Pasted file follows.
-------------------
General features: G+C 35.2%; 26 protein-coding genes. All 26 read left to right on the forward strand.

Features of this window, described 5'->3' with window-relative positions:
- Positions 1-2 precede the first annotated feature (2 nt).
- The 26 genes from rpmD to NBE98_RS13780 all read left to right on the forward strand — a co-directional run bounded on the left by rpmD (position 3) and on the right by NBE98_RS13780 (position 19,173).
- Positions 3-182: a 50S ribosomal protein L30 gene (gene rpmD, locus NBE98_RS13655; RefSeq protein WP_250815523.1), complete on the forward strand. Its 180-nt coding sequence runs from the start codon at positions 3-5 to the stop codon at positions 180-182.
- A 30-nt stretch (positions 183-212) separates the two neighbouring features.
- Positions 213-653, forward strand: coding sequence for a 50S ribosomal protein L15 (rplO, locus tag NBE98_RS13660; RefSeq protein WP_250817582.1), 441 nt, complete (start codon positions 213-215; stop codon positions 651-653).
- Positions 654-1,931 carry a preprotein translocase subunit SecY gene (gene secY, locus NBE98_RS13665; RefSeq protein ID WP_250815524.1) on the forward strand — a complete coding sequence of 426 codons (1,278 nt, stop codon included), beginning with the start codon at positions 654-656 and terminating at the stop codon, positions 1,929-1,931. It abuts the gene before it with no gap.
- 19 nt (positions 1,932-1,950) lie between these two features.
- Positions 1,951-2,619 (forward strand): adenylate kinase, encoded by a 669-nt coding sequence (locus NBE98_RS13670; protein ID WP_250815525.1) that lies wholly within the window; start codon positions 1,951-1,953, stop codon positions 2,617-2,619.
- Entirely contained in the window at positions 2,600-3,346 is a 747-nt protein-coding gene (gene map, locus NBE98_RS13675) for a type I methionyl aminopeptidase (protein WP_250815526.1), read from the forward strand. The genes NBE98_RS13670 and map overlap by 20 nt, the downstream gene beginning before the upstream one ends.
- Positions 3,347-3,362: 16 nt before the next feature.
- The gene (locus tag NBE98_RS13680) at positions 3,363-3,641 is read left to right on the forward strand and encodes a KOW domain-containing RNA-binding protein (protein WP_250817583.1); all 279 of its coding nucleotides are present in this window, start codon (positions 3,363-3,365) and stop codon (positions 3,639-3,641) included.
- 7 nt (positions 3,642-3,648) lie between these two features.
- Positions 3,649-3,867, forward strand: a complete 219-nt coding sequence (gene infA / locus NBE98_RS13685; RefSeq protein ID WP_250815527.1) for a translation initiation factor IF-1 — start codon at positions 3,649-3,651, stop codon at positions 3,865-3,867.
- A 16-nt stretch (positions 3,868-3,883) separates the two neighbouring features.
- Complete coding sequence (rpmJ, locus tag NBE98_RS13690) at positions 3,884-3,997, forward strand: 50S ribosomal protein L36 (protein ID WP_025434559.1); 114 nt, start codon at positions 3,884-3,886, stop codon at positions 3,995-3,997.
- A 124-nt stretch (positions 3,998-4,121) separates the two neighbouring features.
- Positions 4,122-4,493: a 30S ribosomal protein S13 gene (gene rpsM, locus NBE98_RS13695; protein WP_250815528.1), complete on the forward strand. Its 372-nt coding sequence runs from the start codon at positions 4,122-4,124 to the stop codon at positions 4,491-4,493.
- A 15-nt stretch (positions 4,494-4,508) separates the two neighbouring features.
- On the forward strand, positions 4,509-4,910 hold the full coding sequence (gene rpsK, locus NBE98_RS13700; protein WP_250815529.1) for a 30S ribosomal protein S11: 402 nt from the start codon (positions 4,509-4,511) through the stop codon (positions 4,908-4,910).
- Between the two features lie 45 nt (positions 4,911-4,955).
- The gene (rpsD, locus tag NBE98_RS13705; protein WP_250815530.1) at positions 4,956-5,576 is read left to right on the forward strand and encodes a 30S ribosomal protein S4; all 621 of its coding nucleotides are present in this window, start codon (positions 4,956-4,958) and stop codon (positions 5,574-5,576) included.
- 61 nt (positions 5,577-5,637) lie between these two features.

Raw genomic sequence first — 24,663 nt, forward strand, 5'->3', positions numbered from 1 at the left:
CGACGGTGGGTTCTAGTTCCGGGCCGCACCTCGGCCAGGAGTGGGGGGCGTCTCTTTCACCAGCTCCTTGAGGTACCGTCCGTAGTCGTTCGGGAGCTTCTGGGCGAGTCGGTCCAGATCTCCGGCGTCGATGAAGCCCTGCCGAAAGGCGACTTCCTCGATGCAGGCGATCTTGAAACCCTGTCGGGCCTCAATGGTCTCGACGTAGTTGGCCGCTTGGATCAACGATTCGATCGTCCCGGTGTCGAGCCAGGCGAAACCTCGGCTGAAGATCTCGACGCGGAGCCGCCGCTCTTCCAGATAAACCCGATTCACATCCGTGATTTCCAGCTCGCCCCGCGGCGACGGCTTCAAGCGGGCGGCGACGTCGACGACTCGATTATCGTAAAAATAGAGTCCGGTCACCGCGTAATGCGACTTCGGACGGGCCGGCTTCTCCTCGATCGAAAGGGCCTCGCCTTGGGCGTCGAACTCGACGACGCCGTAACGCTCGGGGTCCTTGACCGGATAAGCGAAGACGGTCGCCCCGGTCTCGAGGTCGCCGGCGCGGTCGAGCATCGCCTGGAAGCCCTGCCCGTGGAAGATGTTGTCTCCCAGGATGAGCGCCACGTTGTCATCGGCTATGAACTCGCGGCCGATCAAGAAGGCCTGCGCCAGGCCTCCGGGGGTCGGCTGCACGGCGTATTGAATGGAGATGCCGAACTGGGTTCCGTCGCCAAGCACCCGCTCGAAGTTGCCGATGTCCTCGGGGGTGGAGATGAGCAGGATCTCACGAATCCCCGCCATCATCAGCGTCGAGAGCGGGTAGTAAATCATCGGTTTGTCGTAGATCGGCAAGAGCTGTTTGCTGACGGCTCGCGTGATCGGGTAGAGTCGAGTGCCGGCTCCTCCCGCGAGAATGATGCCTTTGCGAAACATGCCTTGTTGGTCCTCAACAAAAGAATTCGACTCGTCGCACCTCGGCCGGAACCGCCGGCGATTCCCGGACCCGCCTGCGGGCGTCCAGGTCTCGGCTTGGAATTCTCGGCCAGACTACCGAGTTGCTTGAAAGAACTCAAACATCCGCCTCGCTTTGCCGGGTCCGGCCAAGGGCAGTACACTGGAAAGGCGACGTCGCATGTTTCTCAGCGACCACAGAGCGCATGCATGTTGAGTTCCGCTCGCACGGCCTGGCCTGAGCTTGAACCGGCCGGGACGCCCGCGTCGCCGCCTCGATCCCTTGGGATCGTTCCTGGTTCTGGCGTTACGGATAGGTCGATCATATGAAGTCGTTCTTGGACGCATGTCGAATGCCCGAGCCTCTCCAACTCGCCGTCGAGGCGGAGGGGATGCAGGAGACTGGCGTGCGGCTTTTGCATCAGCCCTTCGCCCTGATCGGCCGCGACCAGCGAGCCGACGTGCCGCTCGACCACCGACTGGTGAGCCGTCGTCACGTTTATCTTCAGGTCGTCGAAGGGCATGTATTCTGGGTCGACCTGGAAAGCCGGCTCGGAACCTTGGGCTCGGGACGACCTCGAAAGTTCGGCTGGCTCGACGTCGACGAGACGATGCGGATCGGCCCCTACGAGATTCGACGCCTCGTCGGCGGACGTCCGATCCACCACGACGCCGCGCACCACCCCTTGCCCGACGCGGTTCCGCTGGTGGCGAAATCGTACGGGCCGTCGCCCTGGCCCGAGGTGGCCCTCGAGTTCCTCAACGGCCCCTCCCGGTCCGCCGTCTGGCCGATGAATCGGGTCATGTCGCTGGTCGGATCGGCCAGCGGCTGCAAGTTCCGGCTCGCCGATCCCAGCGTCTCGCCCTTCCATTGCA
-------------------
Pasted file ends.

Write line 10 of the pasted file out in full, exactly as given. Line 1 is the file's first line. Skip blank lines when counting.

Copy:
- Positions 1,951-2,619 (forward strand): adenylate kinase, encoded by a 669-nt coding sequence (locus NBE98_RS13670; protein ID WP_250815525.1) that lies wholly within the window; start codon positions 1,951-1,953, stop codon positions 2,617-2,619.